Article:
“She was a visionary,” says costume designer April Napier.
“Visionary” is a word tossed around too much sometimes, look no further than too many movie trailers. In the case of costume designer Eiko Ishioka, she was indeed a visionary in the truest sense of the word. She elevated art forms, including film, stages, and in the case of Apocalypse Now, even posters.
Below the Line recently spoke with Napier, who’s Kelly Reichardt’s go-to costume designer. Soon, audiences will see how she deepened the complexities and nuances of the relationships in Todd Haynes’ upcoming film, May December.
Over 20 years ago, Napier worked with another director known for their own style, Tarsem Singh, on The Cell. She collaborated with Ishioka, who handled the dream costumes, “those elaborate operatic, underworld” costumes. It was up to Napier to capture reality, working together with Ishioka on color and tone.
“It was a fucking legend,” is how Napier described the experience.
Of course, that’s how anyone in their right mind who’s seen The Cell would describe the costumes in the gorgeous film. They are as legendary as Ishioka, who also worked on Paul Schrader’s masterpiece, Mishima: A Life in Four Chapters, and won an Academy Award for Bram Stoker’s Dracula.
Over the course of making The Cell, Napier found herself in awe of Ishioka, particularly her eye for texture. “She doesn’t speak very much English,” Napier says of the late costume designer. “I remember she had a really great assistant called Akiko, who was her kind of translator and was always her assistant costume designer. Those guys were so rad. We were talking one time, and I was like, ‘Damn, everything that Eiko does has so much texture, texture, texture, texture, pleated, pleated, pleated, pleated. I had a dream one time. I told her, ‘Oh my God, I had a dream last night that you and [fashion designer] Issey Miyake got married because of all the texture and pleats. And she was like, ‘Oh, I wish I could marry him someday.'”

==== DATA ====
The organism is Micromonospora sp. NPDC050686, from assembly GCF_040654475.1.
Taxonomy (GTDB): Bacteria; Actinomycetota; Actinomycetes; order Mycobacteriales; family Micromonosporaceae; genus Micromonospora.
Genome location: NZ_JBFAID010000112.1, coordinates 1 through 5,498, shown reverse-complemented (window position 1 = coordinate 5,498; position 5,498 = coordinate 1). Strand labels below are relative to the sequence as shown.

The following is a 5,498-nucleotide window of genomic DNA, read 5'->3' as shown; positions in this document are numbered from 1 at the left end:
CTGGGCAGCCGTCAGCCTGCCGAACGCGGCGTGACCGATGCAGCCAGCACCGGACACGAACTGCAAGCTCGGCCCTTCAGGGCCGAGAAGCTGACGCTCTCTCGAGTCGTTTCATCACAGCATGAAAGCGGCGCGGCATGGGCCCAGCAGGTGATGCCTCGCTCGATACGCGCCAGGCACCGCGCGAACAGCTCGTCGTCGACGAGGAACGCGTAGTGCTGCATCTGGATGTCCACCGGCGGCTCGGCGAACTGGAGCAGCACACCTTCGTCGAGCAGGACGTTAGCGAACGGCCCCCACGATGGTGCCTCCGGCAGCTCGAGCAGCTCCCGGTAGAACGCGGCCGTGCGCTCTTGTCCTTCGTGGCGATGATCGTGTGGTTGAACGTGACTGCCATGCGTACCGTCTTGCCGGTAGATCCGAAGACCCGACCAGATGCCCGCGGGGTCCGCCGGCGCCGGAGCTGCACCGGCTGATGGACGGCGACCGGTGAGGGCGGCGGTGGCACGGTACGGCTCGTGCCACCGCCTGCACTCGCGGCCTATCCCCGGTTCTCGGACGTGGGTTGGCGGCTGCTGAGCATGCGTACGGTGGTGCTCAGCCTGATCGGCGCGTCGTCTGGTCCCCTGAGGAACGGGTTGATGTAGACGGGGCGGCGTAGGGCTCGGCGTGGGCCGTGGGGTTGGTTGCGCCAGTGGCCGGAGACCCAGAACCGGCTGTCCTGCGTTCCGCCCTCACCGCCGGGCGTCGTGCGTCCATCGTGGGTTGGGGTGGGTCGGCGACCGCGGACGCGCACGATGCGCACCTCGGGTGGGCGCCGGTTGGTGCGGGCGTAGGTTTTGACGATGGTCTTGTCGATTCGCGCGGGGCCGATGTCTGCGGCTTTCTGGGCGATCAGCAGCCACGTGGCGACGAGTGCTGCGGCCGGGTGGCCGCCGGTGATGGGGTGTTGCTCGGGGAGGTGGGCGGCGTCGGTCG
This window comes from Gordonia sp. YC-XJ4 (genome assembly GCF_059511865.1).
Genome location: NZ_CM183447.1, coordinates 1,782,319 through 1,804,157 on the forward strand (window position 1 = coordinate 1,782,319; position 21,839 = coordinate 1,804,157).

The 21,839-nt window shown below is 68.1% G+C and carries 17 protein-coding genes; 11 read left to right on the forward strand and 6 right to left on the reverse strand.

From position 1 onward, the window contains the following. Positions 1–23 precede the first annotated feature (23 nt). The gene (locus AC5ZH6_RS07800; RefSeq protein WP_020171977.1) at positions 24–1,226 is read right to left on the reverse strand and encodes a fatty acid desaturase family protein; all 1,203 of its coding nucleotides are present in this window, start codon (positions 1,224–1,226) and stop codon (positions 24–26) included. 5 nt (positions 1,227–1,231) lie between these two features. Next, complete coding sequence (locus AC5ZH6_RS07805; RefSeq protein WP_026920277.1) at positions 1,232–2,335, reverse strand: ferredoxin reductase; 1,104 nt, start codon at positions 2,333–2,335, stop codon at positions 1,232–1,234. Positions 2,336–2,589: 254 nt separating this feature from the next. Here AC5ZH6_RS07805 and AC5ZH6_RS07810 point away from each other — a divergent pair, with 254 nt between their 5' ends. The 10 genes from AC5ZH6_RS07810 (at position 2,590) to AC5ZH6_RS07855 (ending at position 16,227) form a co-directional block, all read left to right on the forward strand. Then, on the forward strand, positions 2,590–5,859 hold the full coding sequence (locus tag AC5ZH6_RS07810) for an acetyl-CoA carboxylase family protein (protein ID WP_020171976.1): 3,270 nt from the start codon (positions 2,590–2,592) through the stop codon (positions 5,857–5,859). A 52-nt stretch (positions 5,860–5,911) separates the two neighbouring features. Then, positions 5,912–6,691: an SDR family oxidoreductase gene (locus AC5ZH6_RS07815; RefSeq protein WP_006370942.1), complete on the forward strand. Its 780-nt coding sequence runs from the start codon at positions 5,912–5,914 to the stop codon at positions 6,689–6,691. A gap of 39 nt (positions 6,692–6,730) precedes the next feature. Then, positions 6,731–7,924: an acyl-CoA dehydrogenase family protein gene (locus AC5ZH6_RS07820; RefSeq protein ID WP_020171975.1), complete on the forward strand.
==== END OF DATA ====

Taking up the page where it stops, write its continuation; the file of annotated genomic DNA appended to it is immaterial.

Napier gained insight into Ishioka’s upbringing, and as perhaps a result, the beginning of her creative journey. “I told Akiko anything Eiko does just has so much texture,” Napier added, ‘And she said, ‘That’s because Eiko’s father was really strict in Japan, and every spring in Japan, they redo their shogi screens. Their windows are paper screens.’ I don’t know if this is why her costumes are textured, but she came from a very strict background where everything had to be perfectly flat. Every time that they redid the shogi screens, her father was really committed to the precision of the flat rice paper on a window.”
The legend sadly passed away in 2012, but the legend lives on in her work. It’s impossible to witness her work in Bram Stoker’s Dracula, The Cell, and The Fall and not be moved by the artistry and wonder about the beautiful mind behind all the loving detail. Fellow fans of Ishioka’s work can see costumes of hers at the Academy Museum, where thankfully, audiences will continue to discover the genius of the one-of-a-kind artist.
Indeed, she was a true visionary and, as Napier more appropriately described her, “a fucking legend.”